Democrats, God bless them, are still out there on Capitol Hill trying to pass this darn infrastructure/social spending package. One of the main reasons they have not yet done so is because Democratic Arizona Sen. Kyrsten Sinema reportedly objected to the tax increases on super wealthy Americans and corporations that President Joe Biden initially proposed as part of the spending bill.
Sinema hasn’t publicly explained why she is against these kinds of taxes, but has recently been raising a lot of money through business groups. On Friday, Politico wrote about one such group, noting that the senator has gotten at least $10,000 this year in donations from individuals and companies—including Amway and Herbalife—associated with a “multilevel marketing” organization called the Direct Selling Association.
These kinds of enterprises have sometimes been scrutinized by legislators and regulators on the suspicion that they run “pyramid schemes,” a label they object to. But neither fraud accusations nor the Build Back Better bill’s taxes appear to be the reason the Direct Selling Association is interested in Sinema. She’s valuable to MLMs, Politico reports, because she’s the only Senate Democrat who has not co-sponsored or otherwise expressed support for the PRO Act, a labor-organizing reform bill that seeks to prohibit MLM sellers from being classified as independent contractors rather than employees. Politico describes her as “the chamber’s chief Democratic opponent to the bill.”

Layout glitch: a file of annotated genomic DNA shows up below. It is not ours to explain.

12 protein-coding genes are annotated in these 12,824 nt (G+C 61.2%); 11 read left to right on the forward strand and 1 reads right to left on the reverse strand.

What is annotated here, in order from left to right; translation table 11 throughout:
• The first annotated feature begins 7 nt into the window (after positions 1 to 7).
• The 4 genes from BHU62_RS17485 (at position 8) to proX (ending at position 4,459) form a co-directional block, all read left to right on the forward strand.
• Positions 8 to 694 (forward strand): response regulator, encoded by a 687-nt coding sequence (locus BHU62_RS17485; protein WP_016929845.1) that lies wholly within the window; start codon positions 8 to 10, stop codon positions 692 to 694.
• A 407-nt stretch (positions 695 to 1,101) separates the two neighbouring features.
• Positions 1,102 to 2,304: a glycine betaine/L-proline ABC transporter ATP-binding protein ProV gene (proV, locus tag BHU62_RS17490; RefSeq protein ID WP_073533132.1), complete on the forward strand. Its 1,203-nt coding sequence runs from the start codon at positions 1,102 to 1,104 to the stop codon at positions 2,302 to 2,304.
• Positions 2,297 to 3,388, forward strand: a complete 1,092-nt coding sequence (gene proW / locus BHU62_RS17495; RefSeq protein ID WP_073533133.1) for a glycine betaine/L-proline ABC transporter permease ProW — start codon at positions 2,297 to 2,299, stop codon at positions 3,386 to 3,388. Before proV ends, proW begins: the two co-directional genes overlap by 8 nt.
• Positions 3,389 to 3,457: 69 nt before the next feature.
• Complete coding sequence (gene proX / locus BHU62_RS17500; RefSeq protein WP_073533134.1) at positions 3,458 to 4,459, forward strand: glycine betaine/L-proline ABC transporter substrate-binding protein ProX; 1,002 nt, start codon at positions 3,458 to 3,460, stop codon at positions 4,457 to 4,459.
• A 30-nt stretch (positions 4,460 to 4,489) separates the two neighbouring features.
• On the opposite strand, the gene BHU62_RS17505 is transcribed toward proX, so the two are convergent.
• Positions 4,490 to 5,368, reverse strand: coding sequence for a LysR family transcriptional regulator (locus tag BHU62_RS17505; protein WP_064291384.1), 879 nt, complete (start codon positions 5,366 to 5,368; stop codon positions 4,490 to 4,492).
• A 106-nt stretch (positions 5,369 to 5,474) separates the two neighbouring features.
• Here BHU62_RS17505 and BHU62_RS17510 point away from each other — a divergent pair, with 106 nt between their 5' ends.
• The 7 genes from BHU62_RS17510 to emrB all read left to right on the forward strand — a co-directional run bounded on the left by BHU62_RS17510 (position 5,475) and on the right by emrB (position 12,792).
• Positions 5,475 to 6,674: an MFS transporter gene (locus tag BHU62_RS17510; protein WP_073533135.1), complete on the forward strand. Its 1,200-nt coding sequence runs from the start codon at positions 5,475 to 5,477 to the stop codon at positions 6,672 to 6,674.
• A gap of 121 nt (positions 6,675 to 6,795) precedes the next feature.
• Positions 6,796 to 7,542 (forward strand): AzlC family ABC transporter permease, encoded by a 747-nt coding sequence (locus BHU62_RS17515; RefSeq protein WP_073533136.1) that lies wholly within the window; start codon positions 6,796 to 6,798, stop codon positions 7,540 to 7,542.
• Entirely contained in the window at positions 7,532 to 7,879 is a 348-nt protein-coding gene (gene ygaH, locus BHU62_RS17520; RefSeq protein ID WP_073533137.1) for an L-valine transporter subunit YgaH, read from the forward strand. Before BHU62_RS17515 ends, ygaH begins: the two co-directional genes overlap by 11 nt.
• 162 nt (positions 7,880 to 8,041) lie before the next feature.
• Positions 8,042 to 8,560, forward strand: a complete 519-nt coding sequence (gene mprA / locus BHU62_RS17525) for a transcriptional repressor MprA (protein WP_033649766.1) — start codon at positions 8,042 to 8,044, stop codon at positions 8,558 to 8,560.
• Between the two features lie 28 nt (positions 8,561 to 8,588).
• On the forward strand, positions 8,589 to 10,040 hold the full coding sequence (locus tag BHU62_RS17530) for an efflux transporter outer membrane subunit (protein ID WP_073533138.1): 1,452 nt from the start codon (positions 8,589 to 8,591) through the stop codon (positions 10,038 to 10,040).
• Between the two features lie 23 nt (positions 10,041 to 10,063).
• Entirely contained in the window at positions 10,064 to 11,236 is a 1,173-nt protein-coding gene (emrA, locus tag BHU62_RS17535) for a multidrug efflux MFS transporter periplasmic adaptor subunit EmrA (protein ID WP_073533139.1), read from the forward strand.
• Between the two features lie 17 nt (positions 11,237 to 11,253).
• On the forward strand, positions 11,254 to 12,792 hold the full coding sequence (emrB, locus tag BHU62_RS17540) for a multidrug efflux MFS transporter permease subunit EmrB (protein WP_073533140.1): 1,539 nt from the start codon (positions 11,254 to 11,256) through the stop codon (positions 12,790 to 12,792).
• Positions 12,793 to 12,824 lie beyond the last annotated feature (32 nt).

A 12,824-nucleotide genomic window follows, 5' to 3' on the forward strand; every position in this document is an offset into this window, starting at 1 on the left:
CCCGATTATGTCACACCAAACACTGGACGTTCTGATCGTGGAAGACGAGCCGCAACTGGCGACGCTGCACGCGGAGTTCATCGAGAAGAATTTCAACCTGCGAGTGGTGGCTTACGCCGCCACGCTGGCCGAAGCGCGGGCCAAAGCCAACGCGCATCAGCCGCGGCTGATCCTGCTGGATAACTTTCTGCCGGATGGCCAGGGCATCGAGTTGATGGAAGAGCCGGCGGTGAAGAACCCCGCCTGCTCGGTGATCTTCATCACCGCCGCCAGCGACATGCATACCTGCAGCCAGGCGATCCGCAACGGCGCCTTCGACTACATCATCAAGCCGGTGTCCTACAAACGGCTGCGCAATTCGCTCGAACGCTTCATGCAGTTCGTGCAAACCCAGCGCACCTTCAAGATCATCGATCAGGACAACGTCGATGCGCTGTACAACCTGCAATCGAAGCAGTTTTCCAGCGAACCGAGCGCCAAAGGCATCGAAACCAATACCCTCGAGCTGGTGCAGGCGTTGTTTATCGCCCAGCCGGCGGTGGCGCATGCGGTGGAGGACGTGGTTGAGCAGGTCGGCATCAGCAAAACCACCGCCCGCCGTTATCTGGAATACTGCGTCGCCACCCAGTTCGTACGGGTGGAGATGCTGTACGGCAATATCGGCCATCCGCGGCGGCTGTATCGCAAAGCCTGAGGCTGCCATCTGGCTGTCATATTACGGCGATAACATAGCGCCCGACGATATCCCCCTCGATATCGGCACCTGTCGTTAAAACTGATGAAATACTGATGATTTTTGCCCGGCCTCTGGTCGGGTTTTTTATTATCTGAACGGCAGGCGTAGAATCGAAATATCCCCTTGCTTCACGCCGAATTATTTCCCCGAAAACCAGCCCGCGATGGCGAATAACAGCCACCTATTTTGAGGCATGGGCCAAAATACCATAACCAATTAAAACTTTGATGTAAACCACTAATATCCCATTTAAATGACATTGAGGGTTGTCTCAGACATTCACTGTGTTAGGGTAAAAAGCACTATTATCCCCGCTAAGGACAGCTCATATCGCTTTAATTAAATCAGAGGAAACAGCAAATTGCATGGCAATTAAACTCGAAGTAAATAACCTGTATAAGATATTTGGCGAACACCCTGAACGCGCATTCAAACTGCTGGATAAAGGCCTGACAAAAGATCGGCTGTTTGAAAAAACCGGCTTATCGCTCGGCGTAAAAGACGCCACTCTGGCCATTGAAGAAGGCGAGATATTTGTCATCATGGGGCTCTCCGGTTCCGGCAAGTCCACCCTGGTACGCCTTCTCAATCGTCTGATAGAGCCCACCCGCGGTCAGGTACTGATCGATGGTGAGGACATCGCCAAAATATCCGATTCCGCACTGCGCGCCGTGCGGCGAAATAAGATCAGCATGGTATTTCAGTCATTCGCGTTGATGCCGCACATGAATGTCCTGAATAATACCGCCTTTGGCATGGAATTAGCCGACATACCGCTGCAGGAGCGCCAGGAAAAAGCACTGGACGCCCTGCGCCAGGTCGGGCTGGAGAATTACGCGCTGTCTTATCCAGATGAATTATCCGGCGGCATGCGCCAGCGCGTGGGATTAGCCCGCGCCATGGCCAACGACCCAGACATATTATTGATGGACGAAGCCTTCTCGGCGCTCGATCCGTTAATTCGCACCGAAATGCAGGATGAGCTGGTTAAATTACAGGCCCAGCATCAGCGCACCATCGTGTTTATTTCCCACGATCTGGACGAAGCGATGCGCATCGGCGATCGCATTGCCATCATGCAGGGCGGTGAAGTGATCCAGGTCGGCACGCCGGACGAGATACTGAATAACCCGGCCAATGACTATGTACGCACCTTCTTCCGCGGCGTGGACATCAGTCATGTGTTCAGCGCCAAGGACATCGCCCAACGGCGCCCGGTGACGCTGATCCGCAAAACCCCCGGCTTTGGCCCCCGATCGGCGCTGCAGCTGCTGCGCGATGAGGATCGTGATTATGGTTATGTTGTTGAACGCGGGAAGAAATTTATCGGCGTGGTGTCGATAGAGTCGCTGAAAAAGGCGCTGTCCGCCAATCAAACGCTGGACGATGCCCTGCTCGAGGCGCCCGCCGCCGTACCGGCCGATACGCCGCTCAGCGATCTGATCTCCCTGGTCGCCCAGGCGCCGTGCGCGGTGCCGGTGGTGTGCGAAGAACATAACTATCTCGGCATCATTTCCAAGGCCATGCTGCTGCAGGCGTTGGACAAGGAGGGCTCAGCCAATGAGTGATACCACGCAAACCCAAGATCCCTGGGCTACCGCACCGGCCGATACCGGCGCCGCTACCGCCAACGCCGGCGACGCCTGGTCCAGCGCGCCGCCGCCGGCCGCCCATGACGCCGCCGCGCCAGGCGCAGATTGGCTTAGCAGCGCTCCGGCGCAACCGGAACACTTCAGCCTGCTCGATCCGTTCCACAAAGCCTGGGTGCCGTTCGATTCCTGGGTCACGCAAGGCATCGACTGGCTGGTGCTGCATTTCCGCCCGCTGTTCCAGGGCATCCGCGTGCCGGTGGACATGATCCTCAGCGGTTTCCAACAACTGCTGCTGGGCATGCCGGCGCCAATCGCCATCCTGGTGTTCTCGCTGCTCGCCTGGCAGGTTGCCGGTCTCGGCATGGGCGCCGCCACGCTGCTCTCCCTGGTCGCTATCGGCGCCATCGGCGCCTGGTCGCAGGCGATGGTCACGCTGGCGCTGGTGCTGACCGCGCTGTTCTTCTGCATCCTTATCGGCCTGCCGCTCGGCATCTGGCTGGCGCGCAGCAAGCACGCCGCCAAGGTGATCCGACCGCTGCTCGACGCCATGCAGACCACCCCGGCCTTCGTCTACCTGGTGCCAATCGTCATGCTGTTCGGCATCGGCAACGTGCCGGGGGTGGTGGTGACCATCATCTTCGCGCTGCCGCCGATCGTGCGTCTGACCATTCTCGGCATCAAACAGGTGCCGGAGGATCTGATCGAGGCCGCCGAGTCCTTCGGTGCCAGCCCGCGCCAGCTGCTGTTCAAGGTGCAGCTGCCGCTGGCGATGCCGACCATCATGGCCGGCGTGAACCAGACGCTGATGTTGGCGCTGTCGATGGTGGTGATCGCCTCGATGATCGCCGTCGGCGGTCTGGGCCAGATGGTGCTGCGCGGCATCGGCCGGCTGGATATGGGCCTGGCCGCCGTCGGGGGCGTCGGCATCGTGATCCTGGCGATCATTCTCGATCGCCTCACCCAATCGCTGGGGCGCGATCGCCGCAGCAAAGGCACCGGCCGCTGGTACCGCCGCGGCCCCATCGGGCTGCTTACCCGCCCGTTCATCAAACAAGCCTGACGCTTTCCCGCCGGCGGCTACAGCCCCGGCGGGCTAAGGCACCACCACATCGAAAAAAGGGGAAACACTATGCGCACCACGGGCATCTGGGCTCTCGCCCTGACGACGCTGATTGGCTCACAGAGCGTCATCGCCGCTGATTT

The news site then notes that “gig” companies are also against the PRO Act, which leads to this tremendous sentence and concept:
Rover, known as one of the Ubers of dog-walking, just recently enlisted its first K Street firm, Mercury Public Affairs, to lobby on labor classification and taxes.
Take note—Rover is only one of the Ubers of dog-walking, not the Uber of dog-walking. And to be clear, it has not sought Kyrsten Sinema’s support, that we know of, for the purpose of preserving its legal right not to provide benefits to the dog walkers whom it connects, using technology, with dogs.
Someone should build an “app” that businesses seeking certain legislative outcomes could use to connect with legislators who are seeking money with which to fund their campaigns and/or lucrative post-term opportunities in the “government relations” sector. It could be called Bribr, am I right? Ha ha, no, just kidding, this is all extremely legal. In fact, you could argue there’s nothing more legal than the lobbying process, because it’s protected by the people who actually make the laws. Have a great weekend!